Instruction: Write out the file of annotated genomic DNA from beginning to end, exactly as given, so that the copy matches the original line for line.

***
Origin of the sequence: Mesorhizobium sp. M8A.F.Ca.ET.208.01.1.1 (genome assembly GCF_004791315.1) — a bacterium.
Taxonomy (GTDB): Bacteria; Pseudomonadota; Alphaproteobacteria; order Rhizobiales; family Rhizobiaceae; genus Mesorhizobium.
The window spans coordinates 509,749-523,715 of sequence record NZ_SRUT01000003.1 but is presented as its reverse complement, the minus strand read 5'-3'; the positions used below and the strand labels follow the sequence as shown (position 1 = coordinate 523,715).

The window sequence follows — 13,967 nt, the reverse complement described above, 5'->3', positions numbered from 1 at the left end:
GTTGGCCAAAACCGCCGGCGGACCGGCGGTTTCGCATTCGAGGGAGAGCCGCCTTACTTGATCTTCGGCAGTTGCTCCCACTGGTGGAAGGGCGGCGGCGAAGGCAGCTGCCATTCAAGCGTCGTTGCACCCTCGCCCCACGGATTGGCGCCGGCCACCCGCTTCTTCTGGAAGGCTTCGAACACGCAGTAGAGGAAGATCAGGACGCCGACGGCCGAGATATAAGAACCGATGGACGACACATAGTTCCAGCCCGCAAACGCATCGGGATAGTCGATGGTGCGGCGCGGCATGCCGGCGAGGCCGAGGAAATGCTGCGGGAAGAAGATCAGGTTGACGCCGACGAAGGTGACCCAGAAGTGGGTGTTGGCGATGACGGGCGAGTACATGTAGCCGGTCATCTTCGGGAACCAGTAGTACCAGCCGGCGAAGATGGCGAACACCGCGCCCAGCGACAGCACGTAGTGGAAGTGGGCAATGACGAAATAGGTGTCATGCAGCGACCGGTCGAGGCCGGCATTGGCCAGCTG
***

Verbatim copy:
Origin of the sequence: Mesorhizobium sp. M8A.F.Ca.ET.208.01.1.1 (genome assembly GCF_004791315.1) — a bacterium.
Taxonomy (GTDB): Bacteria; Pseudomonadota; Alphaproteobacteria; order Rhizobiales; family Rhizobiaceae; genus Mesorhizobium.
The window spans coordinates 509,749-523,715 of sequence record NZ_SRUT01000003.1 but is presented as its reverse complement, the minus strand read 5'-3'; the positions used below and the strand labels follow the sequence as shown (position 1 = coordinate 523,715).

The window sequence follows — 13,967 nt, the reverse complement described above, 5'->3', positions numbered from 1 at the left end:
GTTGGCCAAAACCGCCGGCGGACCGGCGGTTTCGCATTCGAGGGAGAGCCGCCTTACTTGATCTTCGGCAGTTGCTCCCACTGGTGGAAGGGCGGCGGCGAAGGCAGCTGCCATTCAAGCGTCGTTGCACCCTCGCCCCACGGATTGGCGCCGGCCACCCGCTTCTTCTGGAAGGCTTCGAACACGCAGTAGAGGAAGATCAGGACGCCGACGGCCGAGATATAAGAACCGATGGACGACACATAGTTCCAGCCCGCAAACGCATCGGGATAGTCGATGGTGCGGCGCGGCATGCCGGCGAGGCCGAGGAAATGCTGCGGGAAGAAGATCAGGTTGACGCCGACGAAGGTGACCCAGAAGTGGGTGTTGGCGATGACGGGCGAGTACATGTAGCCGGTCATCTTCGGGAACCAGTAGTACCAGCCGGCGAAGATGGCGAACACCGCGCCCAGCGACAGCACGTAGTGGAAGTGGGCAATGACGAAATAGGTGTCATGCAGCGACCGGTCGAGGCCGGCATTGGCCAGCTG